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4.2. Objective 2: Install a Boot Manager

While it is possible to boot Linux from a floppy disk, most Linux installations boot from the computer's hard disk. This is a two-step process that begins after the system BIOS is initialized and ready to run an operating system. Starting Linux consists of the following two basic phases:

Run the boot loader from the boot device

It is LILO 's job to find the selected kernel and get it loaded into memory, including any user-supplied options.

Launch the Linux kernel and start processes

Your boot loader starts the specified kernel. The boot loader's job at this point is complete and the hardware is placed under the control of the running kernel, which sets up shop and begins running processes.

All Linux systems require some sort of boot loader, whether it's simply bootstrap code on a floppy disk or an application such as LILO or GRUB. Because the popularity of GRUB has grown, LPI has added it to the second release of the 101 exams.

4.2.1. LILO

The LILO is a small utility designed to load the Linux kernel (or the boot sector of another operating system) into memory and start it. A program that performs this function is commonly called a boot loader. While other boot loaders exist, LILO is the most popular and is installed as the default boot loader on most Linux distributions. LILO consists of two parts:

The boot loader

This part of LILO is a two-stage program intended to find and load a kernel. It's a two-stage operation because the boot sector of the disk is too small to hold the entire boot loader program. The code located in the boot sector is compact because its only function is to launch the second stage, which is the interactive portion. The first stage of LILO usually resides in the MBR of the hard disk. This is the code that is started at boot time by the system BIOS. It locates and launches a second, larger stage of the boot loader that resides elsewhere on disk. The second stage offers a user prompt to allow boot-time and kernel image selection options, finds the kernel, loads it into memory, and launches it.

The lilo command

Also called the map installer, lilo is used to install and configure the LILO boot loader. The lilo command reads a configuration file , which describes where to find kernel images, video information, the default boot disk, and so on. It encodes this information along with physical disk information and writes it in files for use by the boot loader. The boot loader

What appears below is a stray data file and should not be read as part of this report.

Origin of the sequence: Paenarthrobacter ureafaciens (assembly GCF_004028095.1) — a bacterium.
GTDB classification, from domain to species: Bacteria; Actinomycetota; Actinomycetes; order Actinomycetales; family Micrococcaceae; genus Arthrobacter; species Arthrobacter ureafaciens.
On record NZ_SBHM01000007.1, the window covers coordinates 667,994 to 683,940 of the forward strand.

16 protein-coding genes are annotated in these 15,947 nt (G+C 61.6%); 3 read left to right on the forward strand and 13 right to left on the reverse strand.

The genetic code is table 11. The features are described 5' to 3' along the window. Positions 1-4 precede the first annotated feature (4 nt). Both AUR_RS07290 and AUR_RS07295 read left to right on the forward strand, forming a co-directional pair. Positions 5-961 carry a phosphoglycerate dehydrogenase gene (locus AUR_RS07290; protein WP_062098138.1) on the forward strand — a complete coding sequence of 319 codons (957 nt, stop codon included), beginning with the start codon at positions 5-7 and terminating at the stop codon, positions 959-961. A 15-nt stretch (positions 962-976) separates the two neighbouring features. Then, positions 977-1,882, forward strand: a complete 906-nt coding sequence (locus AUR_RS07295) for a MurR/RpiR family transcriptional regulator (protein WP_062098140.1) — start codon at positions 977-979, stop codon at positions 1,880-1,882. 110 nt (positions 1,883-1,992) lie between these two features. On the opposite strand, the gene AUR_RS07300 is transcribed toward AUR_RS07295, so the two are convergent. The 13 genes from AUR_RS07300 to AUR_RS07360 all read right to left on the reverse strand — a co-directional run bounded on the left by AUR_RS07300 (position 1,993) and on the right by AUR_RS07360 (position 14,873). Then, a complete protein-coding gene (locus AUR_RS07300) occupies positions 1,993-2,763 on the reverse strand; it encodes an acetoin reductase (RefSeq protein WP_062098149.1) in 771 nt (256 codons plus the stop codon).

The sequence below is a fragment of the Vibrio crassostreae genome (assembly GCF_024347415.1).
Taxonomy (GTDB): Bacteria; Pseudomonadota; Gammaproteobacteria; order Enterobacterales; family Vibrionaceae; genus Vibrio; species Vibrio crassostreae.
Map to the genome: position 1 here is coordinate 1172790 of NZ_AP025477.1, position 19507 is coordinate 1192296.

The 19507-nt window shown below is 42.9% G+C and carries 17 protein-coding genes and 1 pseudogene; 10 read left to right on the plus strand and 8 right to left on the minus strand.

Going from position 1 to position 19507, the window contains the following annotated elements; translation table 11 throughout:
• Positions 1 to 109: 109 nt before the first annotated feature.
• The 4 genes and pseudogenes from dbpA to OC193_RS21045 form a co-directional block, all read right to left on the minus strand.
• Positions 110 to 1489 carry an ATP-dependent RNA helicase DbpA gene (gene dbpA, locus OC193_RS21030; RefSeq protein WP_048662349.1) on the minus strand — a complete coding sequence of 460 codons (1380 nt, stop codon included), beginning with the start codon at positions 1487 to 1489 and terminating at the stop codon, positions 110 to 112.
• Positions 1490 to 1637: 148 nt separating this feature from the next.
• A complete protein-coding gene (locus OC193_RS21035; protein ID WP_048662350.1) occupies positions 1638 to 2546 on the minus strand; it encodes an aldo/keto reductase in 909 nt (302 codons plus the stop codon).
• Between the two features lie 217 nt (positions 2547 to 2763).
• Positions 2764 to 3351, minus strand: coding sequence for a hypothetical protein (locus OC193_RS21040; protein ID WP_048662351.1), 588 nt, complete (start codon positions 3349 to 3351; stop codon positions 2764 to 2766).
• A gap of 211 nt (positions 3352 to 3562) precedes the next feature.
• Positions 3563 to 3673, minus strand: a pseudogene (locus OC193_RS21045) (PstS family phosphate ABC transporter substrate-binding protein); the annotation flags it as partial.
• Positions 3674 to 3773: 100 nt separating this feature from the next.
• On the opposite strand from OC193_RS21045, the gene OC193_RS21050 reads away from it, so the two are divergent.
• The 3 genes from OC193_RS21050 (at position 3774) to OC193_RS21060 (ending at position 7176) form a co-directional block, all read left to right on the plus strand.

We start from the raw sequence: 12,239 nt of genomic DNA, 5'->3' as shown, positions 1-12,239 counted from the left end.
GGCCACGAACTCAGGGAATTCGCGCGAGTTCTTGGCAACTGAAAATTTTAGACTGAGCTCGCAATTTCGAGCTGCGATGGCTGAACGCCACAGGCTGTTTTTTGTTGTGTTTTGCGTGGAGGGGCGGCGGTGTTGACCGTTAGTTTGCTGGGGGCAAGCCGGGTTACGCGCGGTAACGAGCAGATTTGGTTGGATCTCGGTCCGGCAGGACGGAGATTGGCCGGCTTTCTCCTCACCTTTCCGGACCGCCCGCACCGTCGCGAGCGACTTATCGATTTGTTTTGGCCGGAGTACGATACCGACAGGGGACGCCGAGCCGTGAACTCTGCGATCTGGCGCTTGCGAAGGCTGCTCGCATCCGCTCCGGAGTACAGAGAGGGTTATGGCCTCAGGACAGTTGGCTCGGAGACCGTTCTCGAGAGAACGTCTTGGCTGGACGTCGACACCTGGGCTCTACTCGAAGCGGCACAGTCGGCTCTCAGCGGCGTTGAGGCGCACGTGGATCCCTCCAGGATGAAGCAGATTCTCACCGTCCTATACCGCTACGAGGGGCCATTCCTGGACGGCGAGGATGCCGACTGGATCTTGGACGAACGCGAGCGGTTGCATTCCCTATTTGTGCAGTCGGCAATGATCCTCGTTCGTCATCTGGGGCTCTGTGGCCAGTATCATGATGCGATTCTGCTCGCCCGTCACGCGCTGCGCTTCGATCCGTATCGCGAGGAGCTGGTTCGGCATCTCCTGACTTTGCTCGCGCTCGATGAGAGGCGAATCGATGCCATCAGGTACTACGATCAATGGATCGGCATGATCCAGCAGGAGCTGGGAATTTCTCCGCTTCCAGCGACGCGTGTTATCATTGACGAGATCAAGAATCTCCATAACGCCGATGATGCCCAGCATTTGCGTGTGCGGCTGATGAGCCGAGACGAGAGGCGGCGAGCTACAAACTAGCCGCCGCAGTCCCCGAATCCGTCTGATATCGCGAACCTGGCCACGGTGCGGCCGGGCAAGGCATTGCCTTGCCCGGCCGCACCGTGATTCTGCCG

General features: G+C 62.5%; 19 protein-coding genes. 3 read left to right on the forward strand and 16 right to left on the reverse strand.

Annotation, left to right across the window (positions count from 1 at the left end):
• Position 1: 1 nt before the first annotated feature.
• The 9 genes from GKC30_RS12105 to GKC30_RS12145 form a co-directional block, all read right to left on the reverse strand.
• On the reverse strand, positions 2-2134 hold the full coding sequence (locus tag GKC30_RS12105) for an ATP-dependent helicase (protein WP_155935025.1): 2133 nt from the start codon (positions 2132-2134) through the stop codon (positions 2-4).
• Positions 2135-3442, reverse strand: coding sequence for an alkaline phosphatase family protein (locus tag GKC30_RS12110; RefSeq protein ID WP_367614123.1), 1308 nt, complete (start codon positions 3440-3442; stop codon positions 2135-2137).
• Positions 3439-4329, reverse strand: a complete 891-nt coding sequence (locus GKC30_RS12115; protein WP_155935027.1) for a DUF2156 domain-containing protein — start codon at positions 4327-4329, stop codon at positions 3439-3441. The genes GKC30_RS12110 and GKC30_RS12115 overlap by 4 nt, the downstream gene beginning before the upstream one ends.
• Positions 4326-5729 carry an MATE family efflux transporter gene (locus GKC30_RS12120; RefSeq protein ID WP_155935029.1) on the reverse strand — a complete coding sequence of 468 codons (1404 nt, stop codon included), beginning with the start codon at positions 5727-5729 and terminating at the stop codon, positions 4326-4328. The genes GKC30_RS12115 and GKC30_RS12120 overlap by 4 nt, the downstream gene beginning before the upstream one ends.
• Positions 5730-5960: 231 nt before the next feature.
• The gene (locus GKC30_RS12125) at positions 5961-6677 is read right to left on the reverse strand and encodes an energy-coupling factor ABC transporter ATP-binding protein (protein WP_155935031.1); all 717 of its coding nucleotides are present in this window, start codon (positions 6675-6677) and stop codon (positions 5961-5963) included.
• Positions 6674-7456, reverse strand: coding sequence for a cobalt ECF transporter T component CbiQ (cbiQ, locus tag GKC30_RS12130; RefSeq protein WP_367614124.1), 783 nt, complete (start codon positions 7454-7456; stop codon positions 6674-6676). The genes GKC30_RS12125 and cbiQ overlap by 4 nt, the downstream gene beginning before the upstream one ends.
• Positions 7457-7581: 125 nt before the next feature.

When the system BIOS launches, LILO presents you with the following prompt:


The LILO prompt is designed to allow you to select from multiple kernels or operating systems installed on the computer and to pass parameters to the kernel when it is loaded. Pressing the Tab key at the LILO prompt yields a list of available kernel images. One of the listed images will be the default as designated by an asterisk next to the name:

linux*    linux_586_smp   experimental

Under many circumstances, you won't need to select a kernel at boot time because LILO will boot the kernel configured as the default during the install process. However, if you later create a new kernel, have special hardware issues, or are operating your system in a dual-boot configuration, you may need to use some of LILO's options to load the kernel or operating system you desire. The LILO map installer and its configuration file

Before any boot sequence can complete from your hard disk, the boot loader and associated information must be installed by the LILO map installer utility. The lilo command writes the portion of LILO that resides in the MBR, customized for your particular system. Your installation program will do it, then you'll repeat it manually if you build a new kernel yourself.


lilo [options]

The lilo map installer reads a configuration file and writes a map file, which contains information needed by the boot loader to locate and launch Linux kernels or other operating systems.

Frequently used options

-C config_file

Read the config_file file instead of the default /etc/lilo.conf.

-m map_file

Write map_file in place of the default as specified in the configuration file.


Query the current configuration.


Increase verbosity.

LILO's configuration file contains options and kernel image information. An array of options is available. Some are global, affecting LILO overall, while others are specific to a particular listed kernel image. Most basic Linux installations use only a few of the configuration options.Example 4-1 shows a simple LILO configuration file.

Example 4-1. Sample /etc/lilo.conf file

boot = /dev/hda
timeout = 50
map = /boot/map
install = /boot/boot.b
image = /boot/vmlinuz-2.2.5-15
  label = linux
  root = /dev/hda1

Each of these lines is described in the following list:


Sets the name of the hard disk partition device that contains the boot sector. For PCs with IDE disk drives, the devices will be /dev/hda, /dev/hdb, and so on.


Sets the timeout in tenths of a second (deciseconds) for any user input from the keyboard. To enable an unattended reboot, this parameter is required if the promptdirective is used.


Sets the boot loader to prompt the user. This behavior can be stimulated without the prompt directive if the user holds down the Shift, Ctrl, or Alt key when LILO starts.